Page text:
Spatial and temporal variability in juvenile coral densities, survivorship and recruitment in La Parguera, southwestern Puerto Rico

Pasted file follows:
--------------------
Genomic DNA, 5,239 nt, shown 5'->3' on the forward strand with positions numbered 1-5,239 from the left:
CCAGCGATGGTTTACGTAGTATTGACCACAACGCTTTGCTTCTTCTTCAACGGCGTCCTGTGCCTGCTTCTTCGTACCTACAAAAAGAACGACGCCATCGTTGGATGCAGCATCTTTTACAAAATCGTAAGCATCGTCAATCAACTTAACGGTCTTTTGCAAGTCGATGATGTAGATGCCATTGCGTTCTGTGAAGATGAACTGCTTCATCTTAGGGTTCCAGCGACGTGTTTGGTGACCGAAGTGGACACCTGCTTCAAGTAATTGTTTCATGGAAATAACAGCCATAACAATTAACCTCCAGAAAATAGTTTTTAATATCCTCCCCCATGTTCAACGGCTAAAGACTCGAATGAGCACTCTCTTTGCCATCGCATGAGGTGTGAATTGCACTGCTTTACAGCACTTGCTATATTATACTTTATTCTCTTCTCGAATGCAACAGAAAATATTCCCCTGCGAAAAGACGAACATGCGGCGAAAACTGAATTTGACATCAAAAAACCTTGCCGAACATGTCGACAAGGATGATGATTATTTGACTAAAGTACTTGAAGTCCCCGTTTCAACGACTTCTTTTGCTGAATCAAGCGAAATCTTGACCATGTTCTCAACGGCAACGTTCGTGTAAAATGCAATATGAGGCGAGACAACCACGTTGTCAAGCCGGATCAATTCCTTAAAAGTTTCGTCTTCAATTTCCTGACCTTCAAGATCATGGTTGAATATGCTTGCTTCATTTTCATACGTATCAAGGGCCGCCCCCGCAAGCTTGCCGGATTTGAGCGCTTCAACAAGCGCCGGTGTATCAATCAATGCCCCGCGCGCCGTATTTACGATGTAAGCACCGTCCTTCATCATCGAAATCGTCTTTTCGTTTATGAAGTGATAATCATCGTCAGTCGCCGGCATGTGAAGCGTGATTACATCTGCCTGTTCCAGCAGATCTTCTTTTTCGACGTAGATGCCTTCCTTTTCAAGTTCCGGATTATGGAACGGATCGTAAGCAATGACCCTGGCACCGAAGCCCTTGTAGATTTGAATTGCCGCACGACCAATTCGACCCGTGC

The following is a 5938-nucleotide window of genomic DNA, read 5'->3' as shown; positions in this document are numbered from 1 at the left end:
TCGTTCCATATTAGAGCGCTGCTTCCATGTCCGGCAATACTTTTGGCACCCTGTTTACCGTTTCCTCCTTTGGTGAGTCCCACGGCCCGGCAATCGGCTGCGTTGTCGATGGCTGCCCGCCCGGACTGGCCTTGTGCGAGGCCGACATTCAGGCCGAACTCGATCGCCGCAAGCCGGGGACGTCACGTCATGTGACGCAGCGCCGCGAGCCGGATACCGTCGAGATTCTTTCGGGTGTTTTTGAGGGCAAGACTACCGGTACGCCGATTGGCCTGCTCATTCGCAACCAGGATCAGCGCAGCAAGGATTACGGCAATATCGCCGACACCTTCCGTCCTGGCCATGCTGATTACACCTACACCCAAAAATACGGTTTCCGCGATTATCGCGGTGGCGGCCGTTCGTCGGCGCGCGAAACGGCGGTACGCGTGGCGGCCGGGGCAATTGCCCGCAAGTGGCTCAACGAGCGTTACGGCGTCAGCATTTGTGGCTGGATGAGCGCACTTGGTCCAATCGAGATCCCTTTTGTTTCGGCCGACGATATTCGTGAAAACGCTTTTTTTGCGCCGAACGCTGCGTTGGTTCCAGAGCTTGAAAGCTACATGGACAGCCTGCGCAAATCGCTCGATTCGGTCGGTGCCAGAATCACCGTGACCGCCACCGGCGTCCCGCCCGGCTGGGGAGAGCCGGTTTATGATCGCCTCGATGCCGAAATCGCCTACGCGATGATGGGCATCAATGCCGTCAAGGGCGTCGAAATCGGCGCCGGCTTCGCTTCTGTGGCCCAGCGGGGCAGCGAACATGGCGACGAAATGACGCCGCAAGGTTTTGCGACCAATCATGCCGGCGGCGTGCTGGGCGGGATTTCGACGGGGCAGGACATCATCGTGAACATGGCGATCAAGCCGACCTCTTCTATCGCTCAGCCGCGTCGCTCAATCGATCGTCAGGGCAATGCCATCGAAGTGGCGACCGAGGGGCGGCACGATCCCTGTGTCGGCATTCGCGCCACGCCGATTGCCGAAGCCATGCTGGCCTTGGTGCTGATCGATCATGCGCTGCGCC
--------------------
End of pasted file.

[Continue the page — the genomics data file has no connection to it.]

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Juvenile coral survivorship (the proportion of juvenile colonies surviving from t 1 to t 2 ) was assessed by counting, photographing and mapping all juveniles found in 2003 within random permanent 0.25m 2 quadrats at four depth intervals at each of four inshore and mid-shelf reefs and at deeper habitats (>18m) in two shelf-edge reefs (N=96/reef) in La Parguera, southwest coast of Puerto Rico. Quadrats were resurveyed and photographed in 2005 to evaluate surviving juveniles, mortality and new recruits. Total number of juveniles dropped from 718 in 31 scleractinian species in 2003 to 396 in 28 species in 2005, an average juvenile survivorship of 54.8%. Mean juvenile density decreased from 1.2 (± 0.06) colonies/0.25 m 2 in 2003 to 0.7 (± 0.05) colonies/0.25 m 2 in 2005. Juvenile coral composition, relative abundances, survivorship and recruitment varied significantly across depth intervals within reefs and among reefs. Some species with high relative abundances in 2003 showed high survivorship in 2005 [ Siderastrea siderea (28.3% and 65% respectively), Porites astreoides (15.1% and 55.6%), and Diploria strigosa (7.5% and 45.2%)]. Other taxa had relative low abundances but high survivorship [ Montastraea cavernosa (4.6% and 66.7%) and Stephanocoenia intersepta (4.6% and 48.3%)]. Survivorship was significantly higher in deeper habitats at three of the four fringing reefs. Furthermore, the semi-exposed inshore, highly sedimented reefs, showed higher juvenile survivorship than the mid-shelf and shelf-edge reefs. There was no clear relationship between survivorship and reproductive mode (brooding vs. broadcast spawning) of sexual reproduction. Overall, only 78 new recruits were found in 2005.